Guam ALS/parkinsonism-dementia: A long-latency neurotoxic disorder caused by 'slow toxin(s)' in food?

Research output: Contribution to journalArticle

94 Citations (Scopus)

Abstract

Parkinsonism (P) with progressive dementia (D) of the Alzheimer type is recognized as a clinical variant of a form of amyotrophic lageral sclerosis (ALS) that has occurred in high incidence among the Chamorro people of the islands of Guam and Rota in the Marianas chain of Micronesia. The declining annual incidence, upward shifting of the age of onset, narrowing of the sex ratio, and occurrence of the disease among non-Chamorros, point to a disappearing environmental causation peculiar to the traditional culture of these islands. Evidence is presented in support of the proposal that heavy use of certain toxic plants, notably cycads, a traditional source of food and medicine for the Chamorro people, plays an important etiological role. Clinical and epidemiological approaches are offered to test for a relationship between ALS/P-D and long-latency plant toxicity.

Original languageEnglish (US)
Pages (from-to)347-357
Number of pages11
JournalCanadian Journal of Neurological Sciences
Volume14
Issue number3 SUPPL.
StatePublished - 1987
Externally publishedYes

Fingerprint

Neurotoxicity Syndromes
Guam
Parkinsonian Disorders
Sclerosis
Islands
Dementia
Micronesia
Toxic Plants
Food
Incidence
Sex Ratio
Age of Onset
Causality
Alzheimer Disease
Medicine

ASJC Scopus subject areas

  • Clinical Neurology
  • Neuroscience(all)

Cite this

@article{160c2e6d186646b09178ea375c66a147,
title = "Guam ALS/parkinsonism-dementia: A long-latency neurotoxic disorder caused by 'slow toxin(s)' in food?",
abstract = "Parkinsonism (P) with progressive dementia (D) of the Alzheimer type is recognized as a clinical variant of a form of amyotrophic lageral sclerosis (ALS) that has occurred in high incidence among the Chamorro people of the islands of Guam and Rota in the Marianas chain of Micronesia. The declining annual incidence, upward shifting of the age of onset, narrowing of the sex ratio, and occurrence of the disease among non-Chamorros, point to a disappearing environmental causation peculiar to the traditional culture of these islands. Evidence is presented in support of the proposal that heavy use of certain toxic plants, notably cycads, a traditional source of food and medicine for the Chamorro people, plays an important etiological role. Clinical and epidemiological approaches are offered to test for a relationship between ALS/P-D and long-latency plant toxicity.",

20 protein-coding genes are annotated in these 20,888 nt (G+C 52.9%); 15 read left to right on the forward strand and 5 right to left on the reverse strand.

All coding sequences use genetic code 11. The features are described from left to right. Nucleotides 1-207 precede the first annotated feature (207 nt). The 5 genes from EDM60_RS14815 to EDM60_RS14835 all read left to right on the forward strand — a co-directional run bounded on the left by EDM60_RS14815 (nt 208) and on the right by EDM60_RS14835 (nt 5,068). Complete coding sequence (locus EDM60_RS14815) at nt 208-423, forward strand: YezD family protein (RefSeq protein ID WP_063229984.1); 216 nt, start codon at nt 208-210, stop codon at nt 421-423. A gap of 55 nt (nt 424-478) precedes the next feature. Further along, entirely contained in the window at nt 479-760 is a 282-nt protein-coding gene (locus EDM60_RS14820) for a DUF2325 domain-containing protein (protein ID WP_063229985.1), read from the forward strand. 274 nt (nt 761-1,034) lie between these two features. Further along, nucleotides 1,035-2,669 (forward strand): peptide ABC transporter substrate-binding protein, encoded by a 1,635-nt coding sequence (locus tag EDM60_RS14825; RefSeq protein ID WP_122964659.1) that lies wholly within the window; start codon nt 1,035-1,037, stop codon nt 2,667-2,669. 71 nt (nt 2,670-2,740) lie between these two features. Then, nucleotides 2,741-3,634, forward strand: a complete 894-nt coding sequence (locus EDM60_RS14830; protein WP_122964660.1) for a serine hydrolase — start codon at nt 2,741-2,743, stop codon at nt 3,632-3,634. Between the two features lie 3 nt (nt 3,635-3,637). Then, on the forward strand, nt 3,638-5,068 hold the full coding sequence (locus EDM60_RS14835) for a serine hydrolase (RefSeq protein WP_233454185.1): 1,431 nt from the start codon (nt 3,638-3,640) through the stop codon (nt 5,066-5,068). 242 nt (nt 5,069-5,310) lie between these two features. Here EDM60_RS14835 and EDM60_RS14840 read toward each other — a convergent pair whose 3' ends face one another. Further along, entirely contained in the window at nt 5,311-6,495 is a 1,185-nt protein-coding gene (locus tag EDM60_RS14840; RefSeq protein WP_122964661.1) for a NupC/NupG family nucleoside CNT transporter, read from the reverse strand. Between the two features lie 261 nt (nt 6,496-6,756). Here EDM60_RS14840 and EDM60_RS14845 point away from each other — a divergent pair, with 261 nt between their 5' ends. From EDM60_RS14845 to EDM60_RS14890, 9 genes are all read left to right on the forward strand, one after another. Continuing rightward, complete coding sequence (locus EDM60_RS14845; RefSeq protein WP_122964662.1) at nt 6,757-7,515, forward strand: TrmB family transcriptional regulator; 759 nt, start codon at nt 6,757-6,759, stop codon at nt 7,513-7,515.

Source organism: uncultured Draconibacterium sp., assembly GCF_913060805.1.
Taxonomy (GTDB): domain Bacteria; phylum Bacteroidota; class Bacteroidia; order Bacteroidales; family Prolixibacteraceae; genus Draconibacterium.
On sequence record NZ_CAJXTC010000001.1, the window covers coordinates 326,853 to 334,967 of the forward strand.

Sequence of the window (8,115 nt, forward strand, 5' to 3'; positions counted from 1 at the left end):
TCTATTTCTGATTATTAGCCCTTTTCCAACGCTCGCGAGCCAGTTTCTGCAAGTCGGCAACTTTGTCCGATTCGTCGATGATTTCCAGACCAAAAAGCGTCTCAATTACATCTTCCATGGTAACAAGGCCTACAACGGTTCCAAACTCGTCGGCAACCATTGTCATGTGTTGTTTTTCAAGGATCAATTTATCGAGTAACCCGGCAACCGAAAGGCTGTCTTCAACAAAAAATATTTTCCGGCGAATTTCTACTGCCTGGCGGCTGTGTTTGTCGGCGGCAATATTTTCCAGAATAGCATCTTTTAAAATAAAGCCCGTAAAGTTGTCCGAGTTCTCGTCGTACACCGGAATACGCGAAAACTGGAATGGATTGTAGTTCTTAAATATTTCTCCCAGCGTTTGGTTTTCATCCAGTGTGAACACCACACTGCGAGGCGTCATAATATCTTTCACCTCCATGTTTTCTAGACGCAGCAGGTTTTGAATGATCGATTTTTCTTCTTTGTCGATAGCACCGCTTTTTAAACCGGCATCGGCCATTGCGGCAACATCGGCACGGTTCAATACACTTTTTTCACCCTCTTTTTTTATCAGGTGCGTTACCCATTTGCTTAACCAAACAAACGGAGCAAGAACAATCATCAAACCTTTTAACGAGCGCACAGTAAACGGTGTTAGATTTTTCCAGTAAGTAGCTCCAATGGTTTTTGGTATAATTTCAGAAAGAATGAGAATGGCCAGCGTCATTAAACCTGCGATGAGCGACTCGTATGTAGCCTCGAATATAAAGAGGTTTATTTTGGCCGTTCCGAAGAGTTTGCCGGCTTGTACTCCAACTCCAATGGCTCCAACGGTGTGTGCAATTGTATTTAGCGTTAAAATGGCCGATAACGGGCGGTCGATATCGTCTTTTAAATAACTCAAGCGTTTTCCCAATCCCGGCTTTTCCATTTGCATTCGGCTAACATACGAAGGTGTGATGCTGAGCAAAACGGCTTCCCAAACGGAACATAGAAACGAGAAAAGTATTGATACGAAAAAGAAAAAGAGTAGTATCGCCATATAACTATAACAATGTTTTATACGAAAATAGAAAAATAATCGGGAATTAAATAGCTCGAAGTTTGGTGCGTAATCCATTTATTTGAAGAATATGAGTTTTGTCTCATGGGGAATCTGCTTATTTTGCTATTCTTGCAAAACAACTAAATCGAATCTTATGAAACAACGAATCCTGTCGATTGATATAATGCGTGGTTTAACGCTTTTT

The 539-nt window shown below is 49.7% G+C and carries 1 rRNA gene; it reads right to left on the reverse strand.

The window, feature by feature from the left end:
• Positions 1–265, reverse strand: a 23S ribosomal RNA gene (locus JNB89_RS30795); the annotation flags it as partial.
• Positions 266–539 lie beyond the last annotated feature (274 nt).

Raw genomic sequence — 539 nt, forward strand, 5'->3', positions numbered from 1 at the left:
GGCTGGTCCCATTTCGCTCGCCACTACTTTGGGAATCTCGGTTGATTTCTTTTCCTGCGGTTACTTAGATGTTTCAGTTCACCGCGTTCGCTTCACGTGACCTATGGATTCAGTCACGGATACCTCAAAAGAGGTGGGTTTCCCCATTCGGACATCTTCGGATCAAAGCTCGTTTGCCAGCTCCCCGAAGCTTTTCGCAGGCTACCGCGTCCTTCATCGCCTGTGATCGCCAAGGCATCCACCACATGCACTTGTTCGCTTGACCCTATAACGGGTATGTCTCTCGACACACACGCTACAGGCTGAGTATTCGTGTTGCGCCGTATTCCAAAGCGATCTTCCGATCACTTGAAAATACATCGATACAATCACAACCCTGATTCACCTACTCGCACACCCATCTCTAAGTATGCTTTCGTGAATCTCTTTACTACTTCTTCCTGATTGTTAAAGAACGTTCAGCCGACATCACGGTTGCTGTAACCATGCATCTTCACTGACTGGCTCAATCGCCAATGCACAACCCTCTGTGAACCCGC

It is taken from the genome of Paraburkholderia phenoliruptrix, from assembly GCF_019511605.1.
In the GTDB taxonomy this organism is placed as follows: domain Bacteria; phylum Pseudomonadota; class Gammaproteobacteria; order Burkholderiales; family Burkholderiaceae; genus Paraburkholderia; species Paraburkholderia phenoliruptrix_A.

author = "Peter Spencer",
year = "1987",
language = "English (US)",
volume = "14",
pages = "347--357",
journal = "Canadian Journal of Neurological Sciences",
issn = "0317-1671",
publisher = "Canadian Journal of Neurological Sciences",
number = "3 SUPPL.",

}

TY - JOUR

T1 - Guam ALS/parkinsonism-dementia

T2 - A long-latency neurotoxic disorder caused by 'slow toxin(s)' in food?

AU - Spencer, Peter

PY - 1987

Y1 - 1987

N2 - Parkinsonism (P) with progressive dementia (D) of the Alzheimer type is recognized as a clinical variant of a form of amyotrophic lageral sclerosis (ALS) that has occurred in high incidence among the Chamorro people of the islands of Guam and Rota in the Marianas chain of Micronesia. The declining annual incidence, upward shifting of the age of onset, narrowing of the sex ratio, and occurrence of the disease among non-Chamorros, point to a disappearing environmental causation peculiar to the traditional culture of these islands. Evidence is presented in support of the proposal that heavy use of certain toxic plants, notably cycads, a traditional source of food and medicine for the Chamorro people, plays an important etiological role. Clinical and epidemiological approaches are offered to test for a relationship between ALS/P-D and long-latency plant toxicity.

AB - Parkinsonism (P) with progressive dementia (D) of the Alzheimer type is recognized as a clinical variant of a form of amyotrophic lageral sclerosis (ALS) that has occurred in high incidence among the Chamorro people of the islands of Guam and Rota in the Marianas chain of Micronesia. The declining annual incidence, upward shifting of the age of onset, narrowing of the sex ratio, and occurrence of the disease among non-Chamorros, point to a disappearing environmental causation peculiar to the traditional culture of these islands. Evidence is presented in support of the proposal that heavy use of certain toxic plants, notably cycads, a traditional source of food and medicine for the Chamorro people, plays an important etiological role. Clinical and epidemiological approaches are offered to test for a relationship between ALS/P-D and long-latency plant toxicity.

UR - http://www.scopus.com/inward/record.url?scp=0023253372&partnerID=8YFLogxK

UR - http://www.scopus.com/inward/citedby.url?scp=0023253372&partnerID=8YFLogxK

M3 - Article

C2 - 3315142

AN - SCOPUS:0023253372

VL - 14

SP - 347

EP - 357

JO - Canadian Journal of Neurological Sciences

JF - Canadian Journal of Neurological Sciences

SN - 0317-1671

IS - 3 SUPPL.

ER -